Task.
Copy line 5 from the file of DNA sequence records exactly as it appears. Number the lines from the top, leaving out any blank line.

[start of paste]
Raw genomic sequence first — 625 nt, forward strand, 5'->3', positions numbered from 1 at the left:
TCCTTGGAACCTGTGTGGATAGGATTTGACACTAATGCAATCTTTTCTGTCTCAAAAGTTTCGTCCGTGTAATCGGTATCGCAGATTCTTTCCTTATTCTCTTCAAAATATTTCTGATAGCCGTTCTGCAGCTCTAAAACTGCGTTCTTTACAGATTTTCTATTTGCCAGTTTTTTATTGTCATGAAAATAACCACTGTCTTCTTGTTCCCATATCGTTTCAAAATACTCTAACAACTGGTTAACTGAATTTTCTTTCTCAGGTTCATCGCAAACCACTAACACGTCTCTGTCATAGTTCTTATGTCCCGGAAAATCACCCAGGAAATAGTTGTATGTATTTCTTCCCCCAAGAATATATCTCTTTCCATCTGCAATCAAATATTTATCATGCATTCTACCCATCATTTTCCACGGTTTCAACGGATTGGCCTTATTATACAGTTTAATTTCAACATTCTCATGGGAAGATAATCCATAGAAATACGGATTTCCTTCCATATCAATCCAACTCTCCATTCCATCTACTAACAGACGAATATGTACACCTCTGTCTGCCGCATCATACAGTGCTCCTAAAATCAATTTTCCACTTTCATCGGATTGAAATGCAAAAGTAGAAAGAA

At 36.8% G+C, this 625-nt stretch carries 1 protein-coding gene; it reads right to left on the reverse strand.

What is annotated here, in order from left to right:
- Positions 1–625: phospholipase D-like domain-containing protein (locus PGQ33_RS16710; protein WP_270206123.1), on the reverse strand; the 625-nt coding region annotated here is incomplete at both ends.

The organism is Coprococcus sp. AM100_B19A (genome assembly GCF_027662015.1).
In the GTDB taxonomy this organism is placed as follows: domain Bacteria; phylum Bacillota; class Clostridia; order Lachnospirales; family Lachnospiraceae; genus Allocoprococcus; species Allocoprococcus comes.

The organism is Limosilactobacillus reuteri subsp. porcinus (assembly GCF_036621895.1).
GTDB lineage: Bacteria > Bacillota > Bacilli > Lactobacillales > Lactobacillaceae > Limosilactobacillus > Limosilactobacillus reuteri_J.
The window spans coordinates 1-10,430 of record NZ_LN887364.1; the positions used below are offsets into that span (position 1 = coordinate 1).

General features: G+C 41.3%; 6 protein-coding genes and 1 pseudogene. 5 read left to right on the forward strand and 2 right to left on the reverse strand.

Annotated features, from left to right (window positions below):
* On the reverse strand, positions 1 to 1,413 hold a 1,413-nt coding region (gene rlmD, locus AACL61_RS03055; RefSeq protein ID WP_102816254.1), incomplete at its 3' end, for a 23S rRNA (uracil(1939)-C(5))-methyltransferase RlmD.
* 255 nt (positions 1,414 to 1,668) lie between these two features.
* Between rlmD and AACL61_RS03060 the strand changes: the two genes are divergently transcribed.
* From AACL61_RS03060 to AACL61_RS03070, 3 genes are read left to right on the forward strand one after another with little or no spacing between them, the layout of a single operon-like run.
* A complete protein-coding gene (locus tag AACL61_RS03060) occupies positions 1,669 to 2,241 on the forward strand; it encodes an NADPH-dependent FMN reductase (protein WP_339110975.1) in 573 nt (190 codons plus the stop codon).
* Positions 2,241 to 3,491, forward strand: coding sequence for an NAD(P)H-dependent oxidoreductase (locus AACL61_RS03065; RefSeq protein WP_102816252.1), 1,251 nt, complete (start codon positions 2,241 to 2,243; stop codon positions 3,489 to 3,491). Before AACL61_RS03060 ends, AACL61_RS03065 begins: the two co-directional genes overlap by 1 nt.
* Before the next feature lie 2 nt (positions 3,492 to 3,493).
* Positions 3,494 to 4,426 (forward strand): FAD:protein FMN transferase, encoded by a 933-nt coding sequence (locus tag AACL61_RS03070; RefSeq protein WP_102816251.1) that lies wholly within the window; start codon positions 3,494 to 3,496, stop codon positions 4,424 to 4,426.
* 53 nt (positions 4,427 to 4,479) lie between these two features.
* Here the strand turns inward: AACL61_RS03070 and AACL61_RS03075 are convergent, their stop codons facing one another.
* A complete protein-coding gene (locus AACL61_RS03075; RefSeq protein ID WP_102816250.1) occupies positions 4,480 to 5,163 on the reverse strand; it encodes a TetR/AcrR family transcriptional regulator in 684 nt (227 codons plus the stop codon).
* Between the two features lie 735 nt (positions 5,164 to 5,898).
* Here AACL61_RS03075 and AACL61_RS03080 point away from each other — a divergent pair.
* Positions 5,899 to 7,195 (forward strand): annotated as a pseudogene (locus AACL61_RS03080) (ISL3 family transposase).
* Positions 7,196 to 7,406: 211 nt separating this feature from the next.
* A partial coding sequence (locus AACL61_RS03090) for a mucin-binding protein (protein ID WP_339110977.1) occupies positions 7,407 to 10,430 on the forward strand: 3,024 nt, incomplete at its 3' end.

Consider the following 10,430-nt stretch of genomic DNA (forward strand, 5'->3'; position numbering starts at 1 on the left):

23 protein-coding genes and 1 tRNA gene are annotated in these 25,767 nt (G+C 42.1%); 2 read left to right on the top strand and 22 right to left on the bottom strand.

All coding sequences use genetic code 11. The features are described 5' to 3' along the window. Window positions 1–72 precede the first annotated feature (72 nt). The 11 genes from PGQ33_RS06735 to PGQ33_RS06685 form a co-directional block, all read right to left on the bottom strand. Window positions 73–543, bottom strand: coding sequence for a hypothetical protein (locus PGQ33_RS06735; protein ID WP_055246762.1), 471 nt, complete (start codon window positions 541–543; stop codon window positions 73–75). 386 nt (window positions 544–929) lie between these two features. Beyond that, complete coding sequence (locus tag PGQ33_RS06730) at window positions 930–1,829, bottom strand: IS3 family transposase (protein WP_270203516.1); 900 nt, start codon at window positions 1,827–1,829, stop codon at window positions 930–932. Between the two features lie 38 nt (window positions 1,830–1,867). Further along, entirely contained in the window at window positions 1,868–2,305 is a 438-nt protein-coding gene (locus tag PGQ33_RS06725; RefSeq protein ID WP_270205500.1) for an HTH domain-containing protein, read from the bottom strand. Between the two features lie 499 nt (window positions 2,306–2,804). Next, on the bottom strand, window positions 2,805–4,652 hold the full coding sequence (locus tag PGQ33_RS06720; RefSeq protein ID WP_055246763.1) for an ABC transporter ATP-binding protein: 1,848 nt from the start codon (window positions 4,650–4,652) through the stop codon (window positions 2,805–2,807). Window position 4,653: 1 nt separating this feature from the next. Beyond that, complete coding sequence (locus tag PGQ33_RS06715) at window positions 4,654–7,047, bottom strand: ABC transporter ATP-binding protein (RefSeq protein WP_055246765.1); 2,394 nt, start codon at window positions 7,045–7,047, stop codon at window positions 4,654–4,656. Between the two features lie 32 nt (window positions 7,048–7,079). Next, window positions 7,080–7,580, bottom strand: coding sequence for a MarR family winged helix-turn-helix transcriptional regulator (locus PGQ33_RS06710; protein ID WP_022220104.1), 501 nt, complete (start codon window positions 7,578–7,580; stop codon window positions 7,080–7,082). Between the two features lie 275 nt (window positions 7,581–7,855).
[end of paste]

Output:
- Positions 1–625: phospholipase D-like domain-containing protein (locus PGQ33_RS16710; protein WP_270206123.1), on the reverse strand; the 625-nt coding region annotated here is incomplete at both ends.